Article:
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GitHub Copilot for VS Code

Afeez Aderemi
Software Dev ||Tech Evangelist || Curious Learner
・2 min read

A new "AI pair programmer" represents a breakthrough in the third revolution of software development: the use of AI in coding.

Microsoft and OpenAI have collaborated to build an AI pair-programming system called GitHub Copilot. Copilot, now available in preview as a Visual Studio Code extension, is meant to help programmers write code faster and with less work, Microsoft officials said on June 29.

Copilot is powered by OpenAI Codex, a new AI system. Microsoft and OpenAI have been working together for the past few years on various projects; Copilot is their latest collaboration.

"If the technical preview is successful, our plan is to build a commercial version of GitHub Copilot in the future. We want to use the preview to learn how people use GitHub Copilot and what it takes to operate it at scale," GitHub officials said in a frequently asked questions (FAQ) document published today.

Since GitHub Copilot is available as a Visual Studio Code extension, working wherever Visual Studio Code works, on the developer’s machine or in the cloud on GitHub Codespaces. With access currently limited to a small group of testers, persons interested in trying Copilot can sign up for the Copilot waiting list.

While GitHub Copilot works with a broad set of frameworks and languages, the technical preview works “particularly well” with JavaScript, Python, TypeScript, Ruby, and Go, GitHub said. GitHub cautioned that Copilot does not always write “perfect” code, and that sometimes the suggested code will not work. Code suggested by the tool should be tested, reviewed, and vetted, like any other code, GitHub said.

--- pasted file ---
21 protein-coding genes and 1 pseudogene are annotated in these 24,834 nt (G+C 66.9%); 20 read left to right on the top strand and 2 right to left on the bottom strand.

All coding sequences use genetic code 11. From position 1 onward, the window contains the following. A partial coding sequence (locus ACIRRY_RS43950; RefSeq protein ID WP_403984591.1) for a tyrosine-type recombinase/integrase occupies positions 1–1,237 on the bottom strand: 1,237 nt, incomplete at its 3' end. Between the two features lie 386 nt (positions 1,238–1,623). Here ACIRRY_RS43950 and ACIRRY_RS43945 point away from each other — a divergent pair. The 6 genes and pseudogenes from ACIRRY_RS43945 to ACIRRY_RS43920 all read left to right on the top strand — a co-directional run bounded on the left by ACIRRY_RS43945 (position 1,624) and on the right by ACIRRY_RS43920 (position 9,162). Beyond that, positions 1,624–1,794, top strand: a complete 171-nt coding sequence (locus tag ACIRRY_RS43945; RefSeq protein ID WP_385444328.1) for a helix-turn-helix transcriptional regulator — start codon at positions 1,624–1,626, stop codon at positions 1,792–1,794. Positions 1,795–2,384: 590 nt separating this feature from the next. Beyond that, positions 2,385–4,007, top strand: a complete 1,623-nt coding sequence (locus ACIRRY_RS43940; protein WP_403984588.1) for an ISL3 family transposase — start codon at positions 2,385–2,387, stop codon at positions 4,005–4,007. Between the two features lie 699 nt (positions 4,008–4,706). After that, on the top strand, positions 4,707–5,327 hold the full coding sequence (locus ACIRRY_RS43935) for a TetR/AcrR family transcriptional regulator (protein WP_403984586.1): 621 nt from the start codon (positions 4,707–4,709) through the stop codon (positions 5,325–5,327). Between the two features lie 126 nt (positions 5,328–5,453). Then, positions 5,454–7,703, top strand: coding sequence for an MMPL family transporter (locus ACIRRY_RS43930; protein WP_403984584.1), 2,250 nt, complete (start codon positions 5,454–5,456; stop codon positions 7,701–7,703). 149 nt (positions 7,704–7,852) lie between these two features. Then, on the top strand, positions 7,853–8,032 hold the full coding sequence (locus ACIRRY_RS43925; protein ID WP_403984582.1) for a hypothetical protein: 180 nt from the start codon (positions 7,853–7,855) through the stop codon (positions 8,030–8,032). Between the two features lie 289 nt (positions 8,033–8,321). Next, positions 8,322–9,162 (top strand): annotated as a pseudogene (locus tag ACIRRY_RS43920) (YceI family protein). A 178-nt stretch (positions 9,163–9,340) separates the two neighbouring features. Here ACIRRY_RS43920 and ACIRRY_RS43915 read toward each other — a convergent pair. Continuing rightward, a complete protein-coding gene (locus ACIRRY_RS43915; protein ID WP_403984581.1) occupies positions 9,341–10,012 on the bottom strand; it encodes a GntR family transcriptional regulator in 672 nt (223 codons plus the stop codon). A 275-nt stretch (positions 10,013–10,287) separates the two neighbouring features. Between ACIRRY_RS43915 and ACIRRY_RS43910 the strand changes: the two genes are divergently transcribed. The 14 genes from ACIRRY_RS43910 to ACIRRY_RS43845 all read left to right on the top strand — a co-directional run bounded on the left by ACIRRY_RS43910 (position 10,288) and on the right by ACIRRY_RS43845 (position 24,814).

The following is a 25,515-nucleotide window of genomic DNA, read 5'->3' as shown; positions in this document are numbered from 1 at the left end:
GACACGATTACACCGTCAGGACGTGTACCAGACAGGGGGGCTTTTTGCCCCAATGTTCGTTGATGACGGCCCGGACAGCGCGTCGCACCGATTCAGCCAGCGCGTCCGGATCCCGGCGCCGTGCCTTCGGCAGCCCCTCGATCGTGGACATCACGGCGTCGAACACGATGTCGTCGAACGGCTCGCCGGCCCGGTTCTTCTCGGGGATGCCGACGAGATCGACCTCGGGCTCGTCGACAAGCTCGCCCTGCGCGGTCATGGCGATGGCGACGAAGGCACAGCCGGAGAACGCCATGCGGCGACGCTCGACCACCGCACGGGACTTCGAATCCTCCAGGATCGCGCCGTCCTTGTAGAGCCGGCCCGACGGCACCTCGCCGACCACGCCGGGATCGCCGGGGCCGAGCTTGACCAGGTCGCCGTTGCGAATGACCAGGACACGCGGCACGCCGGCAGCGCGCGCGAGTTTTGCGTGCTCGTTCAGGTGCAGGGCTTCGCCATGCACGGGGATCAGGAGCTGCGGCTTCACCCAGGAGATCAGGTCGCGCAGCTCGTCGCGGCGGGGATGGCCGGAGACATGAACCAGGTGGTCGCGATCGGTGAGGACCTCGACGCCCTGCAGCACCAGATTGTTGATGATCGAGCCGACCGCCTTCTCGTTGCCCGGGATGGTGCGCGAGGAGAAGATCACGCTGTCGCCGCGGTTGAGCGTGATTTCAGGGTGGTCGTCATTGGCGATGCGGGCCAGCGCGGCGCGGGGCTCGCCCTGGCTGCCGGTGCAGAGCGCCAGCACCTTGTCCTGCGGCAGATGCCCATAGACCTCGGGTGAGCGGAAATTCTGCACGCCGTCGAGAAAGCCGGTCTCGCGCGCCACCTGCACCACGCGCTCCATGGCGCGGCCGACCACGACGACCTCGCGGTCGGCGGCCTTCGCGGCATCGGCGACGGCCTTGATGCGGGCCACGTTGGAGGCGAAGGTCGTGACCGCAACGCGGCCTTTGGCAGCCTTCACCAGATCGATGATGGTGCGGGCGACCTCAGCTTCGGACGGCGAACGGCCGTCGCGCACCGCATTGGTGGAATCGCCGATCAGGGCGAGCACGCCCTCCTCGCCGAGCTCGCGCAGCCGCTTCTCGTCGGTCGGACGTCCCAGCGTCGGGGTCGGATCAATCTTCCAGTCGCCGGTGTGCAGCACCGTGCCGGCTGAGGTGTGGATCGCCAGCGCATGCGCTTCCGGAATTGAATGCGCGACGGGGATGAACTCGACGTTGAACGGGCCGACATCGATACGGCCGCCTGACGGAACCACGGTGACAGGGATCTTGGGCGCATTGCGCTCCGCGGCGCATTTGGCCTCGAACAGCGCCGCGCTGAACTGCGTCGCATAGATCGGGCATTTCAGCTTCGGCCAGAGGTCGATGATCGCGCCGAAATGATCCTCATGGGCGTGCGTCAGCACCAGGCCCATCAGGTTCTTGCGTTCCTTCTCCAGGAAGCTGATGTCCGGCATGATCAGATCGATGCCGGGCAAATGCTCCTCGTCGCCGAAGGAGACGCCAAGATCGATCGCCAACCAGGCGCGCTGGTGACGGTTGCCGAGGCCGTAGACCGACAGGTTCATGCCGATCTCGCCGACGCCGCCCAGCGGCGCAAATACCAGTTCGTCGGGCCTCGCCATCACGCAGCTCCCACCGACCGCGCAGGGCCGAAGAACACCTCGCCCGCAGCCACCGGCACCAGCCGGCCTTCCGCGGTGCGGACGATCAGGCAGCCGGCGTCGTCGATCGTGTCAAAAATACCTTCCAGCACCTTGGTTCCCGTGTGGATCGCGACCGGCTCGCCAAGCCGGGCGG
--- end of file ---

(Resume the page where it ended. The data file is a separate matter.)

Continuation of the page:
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Codex was trained on billions of publicly available source code lines -- including code in public repositories on GitHub -- and on natural language, which means it can understand both programming and human languages. The Copilot editor extension sends comments and code to the Copilot service. The service uses OpenAI Codex to synthesize and then suggest both individual lines of code and whole functions, Microsoft officials explained in the FAQ.

Copilot is meant to try to discern intent and generate the best code it can. However, it doesn't test the code it suggests, and Microsoft cautions that it may suggest old or deprecated uses of libraries and languages.

Copilot is meant to improve with time and use. Microsoft advises developers to divide their code into small functions, use meaningful names for functions parameters and write good docstrings and comments as they go. They also said Copilot "seems to do best when it's helping you navigate unfamiliar libraries or frameworks."

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